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All eyes on Indian pacers ahead of first Australia Test

Source: PTI
November 26, 2014 19:11 IST
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Varun Aaron

India pacer Varun Aaron. Photograph: Getty Images

The Indian pace attack is getting much attention Down Under, Varun Aaron being singled out for special praise by Australian cricketers.

They feel the youngster's biggest assets - pace and bounce – have troubled the visitors on previous tours Down Under and could work to their advantage this time.

Ahead of the first Test in the four-match series, the performance that caught the eye most was that of Aaron's. He worked up a lively pace on Day 1 of the first warm-up game against Cricket Australia XI and could be India’s first choice bowler along with Bhuvneswar Kumar and Mohammad Shami.

"Aaron bowled some pretty quick bumpers," said opener Ryan Carters, who top-scored for Cricket Australia with 58 runs in the warm-up game.

"He did a little bit of damage. Pace and bounce, the same issues that have troubled so many Indian batsmen on past Australian tours are Aaron's biggest assets. On a fast wicket, he will definitely be a handful. You could definitely expect some short stuff from him," added of the 25-year-old.

About Kumar, Carters said, "He isn't the quickest Indian bowler out there but he definitely is the most accurate. He keeps pegging at one particular length and it becomes a challenge to play that when there is help for him from the pitch and the conditions."

There is not a shred of doubt that the focus solely rests on the Indian bowling attack at the moment. It is a jam-packed Australian summer of cricket for the visiting team, with the four Tests followed by an ODI series and the World Cup thereafter.

India pacers Mohammad Shami (left) and Ishant Sharma in the nets at the Gliderol stadium in Adelaide. Photograph: Morne de Klerk/Getty Images

Barring one or two names, these bowlers represent India's first choice attack in both formats of the game. And they will need to work on both their fitness as well as the mental aspect of their bowling for India to come out on top at the end of the next four months.

These pacers along with Team India's spinners and batsmen practiced under the watchful eyes of coach Duncan Fletcher at the Gliderol Stadium in Glenelg on Wednesday.

It marked day one of a low-key two days they will spend in the city this week as the second tour game against Cricket Australia Invitational XI only starts on Friday.

It is the hallmark of Fletcher's term as India coach that the practice days aren't full of energy, at least not from the viewpoint outside the boundary-line. The players seem content playing the full squad in tour matches whilst using centre-wicket for net-practice to iron out their flaws. This was one such day as the visiting side returned to the venue of their first tour game and had proper nets in the middle of the ground for the entire day.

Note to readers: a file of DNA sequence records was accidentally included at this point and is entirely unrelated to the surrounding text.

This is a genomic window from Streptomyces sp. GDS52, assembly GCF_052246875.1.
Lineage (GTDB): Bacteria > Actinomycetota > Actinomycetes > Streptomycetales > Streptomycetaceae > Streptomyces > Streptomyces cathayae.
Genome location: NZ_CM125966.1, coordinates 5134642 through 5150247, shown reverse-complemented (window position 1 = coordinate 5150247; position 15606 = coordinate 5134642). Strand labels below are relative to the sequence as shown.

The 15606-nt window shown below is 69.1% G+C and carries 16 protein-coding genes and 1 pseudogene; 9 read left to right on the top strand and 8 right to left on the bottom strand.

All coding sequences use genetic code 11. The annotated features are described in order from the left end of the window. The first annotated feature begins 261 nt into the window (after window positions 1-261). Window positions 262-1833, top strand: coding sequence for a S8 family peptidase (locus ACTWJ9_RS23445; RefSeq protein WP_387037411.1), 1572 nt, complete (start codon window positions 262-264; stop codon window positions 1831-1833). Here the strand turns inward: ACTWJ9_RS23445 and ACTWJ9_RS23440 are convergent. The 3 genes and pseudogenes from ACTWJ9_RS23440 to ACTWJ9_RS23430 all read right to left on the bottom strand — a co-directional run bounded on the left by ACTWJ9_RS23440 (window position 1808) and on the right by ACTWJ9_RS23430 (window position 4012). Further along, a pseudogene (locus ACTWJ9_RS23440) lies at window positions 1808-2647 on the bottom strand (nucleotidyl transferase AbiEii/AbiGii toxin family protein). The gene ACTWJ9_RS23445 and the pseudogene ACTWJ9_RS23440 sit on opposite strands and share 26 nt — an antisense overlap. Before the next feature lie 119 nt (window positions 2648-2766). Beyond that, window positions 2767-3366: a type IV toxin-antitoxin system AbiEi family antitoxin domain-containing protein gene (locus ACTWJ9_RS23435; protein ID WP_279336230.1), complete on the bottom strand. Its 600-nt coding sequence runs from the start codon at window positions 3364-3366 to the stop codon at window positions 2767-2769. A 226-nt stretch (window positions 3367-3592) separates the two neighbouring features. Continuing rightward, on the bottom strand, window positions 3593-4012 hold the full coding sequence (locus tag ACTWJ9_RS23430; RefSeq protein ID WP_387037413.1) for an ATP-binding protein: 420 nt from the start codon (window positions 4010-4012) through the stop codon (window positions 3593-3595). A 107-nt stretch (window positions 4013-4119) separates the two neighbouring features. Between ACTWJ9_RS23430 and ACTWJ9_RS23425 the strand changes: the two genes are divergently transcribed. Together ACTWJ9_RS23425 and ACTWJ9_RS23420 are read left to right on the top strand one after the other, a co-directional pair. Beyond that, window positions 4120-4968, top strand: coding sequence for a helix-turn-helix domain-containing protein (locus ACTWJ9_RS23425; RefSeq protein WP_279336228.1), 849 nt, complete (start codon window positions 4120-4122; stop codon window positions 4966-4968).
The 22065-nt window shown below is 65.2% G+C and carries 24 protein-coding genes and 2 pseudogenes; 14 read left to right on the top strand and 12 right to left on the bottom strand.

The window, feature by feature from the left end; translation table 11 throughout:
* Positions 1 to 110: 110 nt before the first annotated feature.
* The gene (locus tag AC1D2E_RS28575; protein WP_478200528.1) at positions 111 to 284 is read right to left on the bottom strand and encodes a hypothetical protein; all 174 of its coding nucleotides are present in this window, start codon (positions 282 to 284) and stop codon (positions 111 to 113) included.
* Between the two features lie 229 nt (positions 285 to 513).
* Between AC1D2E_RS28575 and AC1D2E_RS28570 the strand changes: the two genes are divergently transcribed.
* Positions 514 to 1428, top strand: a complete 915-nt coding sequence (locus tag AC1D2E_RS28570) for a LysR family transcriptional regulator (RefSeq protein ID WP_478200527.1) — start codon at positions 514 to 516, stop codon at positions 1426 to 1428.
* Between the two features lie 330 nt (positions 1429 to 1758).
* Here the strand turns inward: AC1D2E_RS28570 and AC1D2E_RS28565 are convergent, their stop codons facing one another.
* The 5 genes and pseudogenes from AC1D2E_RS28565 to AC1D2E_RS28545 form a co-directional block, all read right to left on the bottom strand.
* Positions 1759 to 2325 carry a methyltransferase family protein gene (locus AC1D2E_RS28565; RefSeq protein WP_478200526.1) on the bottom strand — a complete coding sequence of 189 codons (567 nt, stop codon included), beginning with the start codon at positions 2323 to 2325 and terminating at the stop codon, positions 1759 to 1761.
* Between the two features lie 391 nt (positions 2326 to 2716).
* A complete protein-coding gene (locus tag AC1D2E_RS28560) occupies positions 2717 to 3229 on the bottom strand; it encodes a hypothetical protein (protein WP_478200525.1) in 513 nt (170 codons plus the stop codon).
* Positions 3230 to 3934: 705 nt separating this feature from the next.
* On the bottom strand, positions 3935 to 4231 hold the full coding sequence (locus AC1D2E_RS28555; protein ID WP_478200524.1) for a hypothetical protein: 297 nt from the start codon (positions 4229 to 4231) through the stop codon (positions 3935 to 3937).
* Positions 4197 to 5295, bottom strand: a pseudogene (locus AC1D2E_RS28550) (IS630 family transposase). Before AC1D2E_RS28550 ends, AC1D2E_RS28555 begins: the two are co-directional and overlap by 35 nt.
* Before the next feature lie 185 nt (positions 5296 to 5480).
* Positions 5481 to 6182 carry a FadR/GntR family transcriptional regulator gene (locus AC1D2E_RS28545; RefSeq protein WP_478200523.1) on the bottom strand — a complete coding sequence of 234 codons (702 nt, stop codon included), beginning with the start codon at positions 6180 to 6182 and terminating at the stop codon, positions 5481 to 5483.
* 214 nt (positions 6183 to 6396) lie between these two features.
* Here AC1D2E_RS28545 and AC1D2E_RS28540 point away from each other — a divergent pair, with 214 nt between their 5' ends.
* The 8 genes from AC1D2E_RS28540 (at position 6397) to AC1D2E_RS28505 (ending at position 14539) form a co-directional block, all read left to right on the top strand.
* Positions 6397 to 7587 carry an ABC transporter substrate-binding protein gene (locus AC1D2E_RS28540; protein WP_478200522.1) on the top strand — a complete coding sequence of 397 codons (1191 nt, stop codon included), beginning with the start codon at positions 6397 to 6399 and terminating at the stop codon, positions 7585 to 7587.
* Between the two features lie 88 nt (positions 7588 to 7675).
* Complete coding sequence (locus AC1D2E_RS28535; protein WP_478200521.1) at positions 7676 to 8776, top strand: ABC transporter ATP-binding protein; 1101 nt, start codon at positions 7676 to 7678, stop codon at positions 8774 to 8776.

Fletcher played 'umpire' as the batsmen padded up in the order that is anticipated to be named for the first Test, starting in Brisbane on December 4.

Murali Vijay, Shikhar Dhawan, Virat Kohli, Ajinkya Rahane, Rohit Sharma and Wriddhiman Saha batted for most of the time, taking strike in pairs against both pace and spin.

Suresh Raina did not bat at all before the players went in for a lunch break.

Amongst the bowlers, Ishant Sharma led the 'attack-duty' along with Kumar and Shami. Aaron bowled early on, mainly to the openers but then was rested for the remaining batsmen.

Umesh Yadav wasn't much active either. The spinners were all there though Ravichandran Ashwin and Karn Sharma bowled a lot more than Ravindra Jadeja.

None of this is a firm pointer to what the playing eleven could be for the first Test or what stand-in skipper Kohli is thinking. There is a week to go before the first ball is bowled at the Gabba and the second tour game at the Adelaide Oval this weekend could have a major say in the team management's strategy formulation ahead of this vital four-Test series.

Whenever an opposition team lands in Australia, there is keen interest in its main batting star and/or captain. This is especially true whenever an Indian squad arrives. This time around things are a little different. There isn't much talk about how Mahendra Singh Dhoni is conspicuous by his injury-based absence or that in his place Test-captaincy-greenhorn Kohli will be leading the side.

The small fact that Kohli failed miserably on India's last overseas tour – to England – this past summer has also failed to get any attention.

Perhaps it is also to do with the fact that the Indian batsmen – Kohli included – didn't make heavy weather of the conditions or the inexperienced bowling in the first tour game.

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